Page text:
Online Shoes Taking Big Steps
By Tom Ryan
Shoes were supposed to be one of those categories that wouldn’t sell on the web. The primarily hurdle was fit – the product had to be tried on and, in most cases, an experienced sales person was necessary to close the purchase. Plus, the shipping costs for returns for bad fits would be astronomical.
For a while the pundits were right as items like computers, books, music, toys and apparel drove e-commerce sales. But online shoe shopping now appears to be taking off.
In 2002, online footwear sales, at $954 million, were about one-fifth the
size of the $4.4 billion online apparel business, according to Forrester Research.
Last year, footwear surged to $2.9 billion, or about one-third the size of
the $9.6 billion sold in apparel. Looking ahead, online shoe sales are projected
to increase 22 percent in 2007 versus an 18 percent projected gain in apparel
and a 12 percent increase in overall online retail sales.
In a sign of how popular online shopping has become, two of the largest online shoes stores – Zappos.com and Shoebuy.com, both pioneers from the late 1990s – are attracting investor interest.
At the same time, plenty of brick-and-mortar retailers, including Nordstrom, Nine West and Brown Shoe’s Shoes.com, are crowding the field. And online shoes stores have recently been launched by the Gap (Piperlime.com) and Amazon.com (Endless.com).
Some feel footwear had its e-commerce breakout only after cyber shoppers grew accustomed to buying apparel over the web. Apparel was another category many had said would be a tough sell because women like browsing the malls and would have to try on or at least ‘touch and feel’ the product before buying.
“Apparel was the big behemoth,” Catherine Beaudoin, senior vice president and general manager of Piperlime, told the Chicago Tribune. “It’s falling like dominoes. Shoes are probably one of the last bastions because the feeling has been you have to try on shoes to feel comfortable.”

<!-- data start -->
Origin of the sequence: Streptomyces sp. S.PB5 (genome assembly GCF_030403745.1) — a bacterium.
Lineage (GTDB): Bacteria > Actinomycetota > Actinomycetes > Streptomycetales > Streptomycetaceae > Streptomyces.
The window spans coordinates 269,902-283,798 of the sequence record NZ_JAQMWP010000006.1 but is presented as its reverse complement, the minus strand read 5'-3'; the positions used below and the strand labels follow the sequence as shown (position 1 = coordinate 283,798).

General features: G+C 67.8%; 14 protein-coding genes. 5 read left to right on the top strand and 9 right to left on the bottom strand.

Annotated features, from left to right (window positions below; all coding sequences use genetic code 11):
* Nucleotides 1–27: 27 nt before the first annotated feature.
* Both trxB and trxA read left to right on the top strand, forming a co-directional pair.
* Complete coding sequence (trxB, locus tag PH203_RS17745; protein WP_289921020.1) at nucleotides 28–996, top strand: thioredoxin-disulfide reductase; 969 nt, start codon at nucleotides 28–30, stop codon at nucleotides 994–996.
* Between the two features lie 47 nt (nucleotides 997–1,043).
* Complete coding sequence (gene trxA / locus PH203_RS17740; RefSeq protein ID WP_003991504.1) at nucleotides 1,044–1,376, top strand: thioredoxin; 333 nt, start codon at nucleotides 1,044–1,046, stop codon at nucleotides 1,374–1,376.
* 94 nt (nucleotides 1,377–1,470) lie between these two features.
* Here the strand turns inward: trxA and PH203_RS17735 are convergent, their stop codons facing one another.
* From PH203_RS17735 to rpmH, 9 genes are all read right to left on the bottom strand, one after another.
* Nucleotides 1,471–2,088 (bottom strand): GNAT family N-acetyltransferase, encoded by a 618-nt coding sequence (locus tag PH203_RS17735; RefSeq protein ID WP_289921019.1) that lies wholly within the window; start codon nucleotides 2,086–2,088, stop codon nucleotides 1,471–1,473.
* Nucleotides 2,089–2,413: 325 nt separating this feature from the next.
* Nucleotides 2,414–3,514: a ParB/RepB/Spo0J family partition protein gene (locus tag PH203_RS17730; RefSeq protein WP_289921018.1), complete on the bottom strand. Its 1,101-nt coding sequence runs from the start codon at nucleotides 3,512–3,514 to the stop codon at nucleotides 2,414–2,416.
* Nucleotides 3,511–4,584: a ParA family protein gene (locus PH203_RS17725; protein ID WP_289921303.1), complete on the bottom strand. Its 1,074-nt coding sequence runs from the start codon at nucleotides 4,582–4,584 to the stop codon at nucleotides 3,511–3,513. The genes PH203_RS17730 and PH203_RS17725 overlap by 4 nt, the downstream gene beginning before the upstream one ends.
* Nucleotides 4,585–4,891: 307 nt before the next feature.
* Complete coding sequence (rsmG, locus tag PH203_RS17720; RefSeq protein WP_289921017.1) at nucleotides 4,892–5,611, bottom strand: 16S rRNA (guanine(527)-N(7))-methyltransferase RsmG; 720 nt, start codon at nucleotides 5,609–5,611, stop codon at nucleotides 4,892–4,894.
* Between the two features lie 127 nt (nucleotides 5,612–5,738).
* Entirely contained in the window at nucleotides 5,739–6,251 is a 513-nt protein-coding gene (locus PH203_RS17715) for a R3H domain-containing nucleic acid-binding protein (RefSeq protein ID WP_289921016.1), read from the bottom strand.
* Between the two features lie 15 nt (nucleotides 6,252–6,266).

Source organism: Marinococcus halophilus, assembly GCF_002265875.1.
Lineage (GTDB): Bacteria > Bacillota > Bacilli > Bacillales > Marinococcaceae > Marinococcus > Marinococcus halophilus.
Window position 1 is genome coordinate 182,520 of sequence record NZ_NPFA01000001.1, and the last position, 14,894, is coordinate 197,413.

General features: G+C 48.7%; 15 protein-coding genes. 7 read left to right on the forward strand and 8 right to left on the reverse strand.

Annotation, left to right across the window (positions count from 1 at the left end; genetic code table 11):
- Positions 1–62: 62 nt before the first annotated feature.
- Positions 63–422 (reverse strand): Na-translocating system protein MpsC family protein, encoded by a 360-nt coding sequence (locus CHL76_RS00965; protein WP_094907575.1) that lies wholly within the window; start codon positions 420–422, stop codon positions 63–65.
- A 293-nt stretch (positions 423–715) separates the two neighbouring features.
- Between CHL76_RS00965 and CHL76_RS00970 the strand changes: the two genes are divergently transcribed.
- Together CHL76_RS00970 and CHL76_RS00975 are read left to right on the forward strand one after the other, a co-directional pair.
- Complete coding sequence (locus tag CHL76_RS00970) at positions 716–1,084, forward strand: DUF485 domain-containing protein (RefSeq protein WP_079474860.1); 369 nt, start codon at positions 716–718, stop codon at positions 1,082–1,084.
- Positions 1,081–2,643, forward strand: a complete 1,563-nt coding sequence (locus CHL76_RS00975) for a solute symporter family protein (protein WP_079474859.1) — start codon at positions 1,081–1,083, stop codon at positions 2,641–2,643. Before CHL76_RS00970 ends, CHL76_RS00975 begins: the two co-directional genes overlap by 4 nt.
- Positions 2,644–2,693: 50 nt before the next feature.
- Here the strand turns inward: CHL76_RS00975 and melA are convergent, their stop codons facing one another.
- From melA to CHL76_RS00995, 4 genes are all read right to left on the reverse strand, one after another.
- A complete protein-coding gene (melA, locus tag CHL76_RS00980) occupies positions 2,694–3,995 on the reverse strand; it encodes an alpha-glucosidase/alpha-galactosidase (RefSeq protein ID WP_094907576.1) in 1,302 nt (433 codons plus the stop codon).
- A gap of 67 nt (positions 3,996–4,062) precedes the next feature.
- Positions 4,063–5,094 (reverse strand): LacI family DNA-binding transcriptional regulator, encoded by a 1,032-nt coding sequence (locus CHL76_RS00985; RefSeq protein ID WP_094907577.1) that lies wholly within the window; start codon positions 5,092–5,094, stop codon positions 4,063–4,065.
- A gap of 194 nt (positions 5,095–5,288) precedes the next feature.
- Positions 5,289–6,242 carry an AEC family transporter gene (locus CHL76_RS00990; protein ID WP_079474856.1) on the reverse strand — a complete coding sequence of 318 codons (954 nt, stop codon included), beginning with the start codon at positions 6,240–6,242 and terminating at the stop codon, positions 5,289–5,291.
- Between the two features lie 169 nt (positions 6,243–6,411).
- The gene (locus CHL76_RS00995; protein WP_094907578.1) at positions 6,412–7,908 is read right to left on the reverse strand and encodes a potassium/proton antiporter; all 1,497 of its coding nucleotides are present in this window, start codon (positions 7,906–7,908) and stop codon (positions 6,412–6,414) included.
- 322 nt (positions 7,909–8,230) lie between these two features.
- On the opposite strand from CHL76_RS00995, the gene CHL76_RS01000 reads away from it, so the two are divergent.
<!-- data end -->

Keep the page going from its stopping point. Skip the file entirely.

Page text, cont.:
The online shoe shopping experience has been enhanced by improved navigation, multiple product views, and even enabling customer reviews. But just as any old shoe salesman would tell you, customer service is critical to the category – even online. Since fit is so key to shoe sales, online shoe stores have traditionally offered free shipping and free returns – an expensive but necessary cost of doing business.
Some are taking service a step further. The model appears to be Zappos.com, which believes an early decision to invest in customer service rather than advertising has been a key to its success. The largest internet-only footwear company, with sales of $597 million last year, employs an army of 250 customer service representatives to staff its call center in Nevada 24 hours a day, seven days a week. It also maintains an inventory of about 3 million pairs of shoes to avoid disappointing customers due to stock outs.
These efforts by Zappos and others are helping consumers overcome any apprehensions over online shoe buying by making it easy to try on different pairs and return the ones they didn’t like.
“Consumers are just more comfortable with it,” Marshal Cohen, an analyst at NPD Group, told Scripps News.
Discussion questions: How far will can online footwear sales go? What challenges does this present for traditional brick & mortar footwear retailers?
- Online shoe sales take bigger stride – Chicago Tribune
- Customer service focus fuels growth at Zappos.com – Scripps News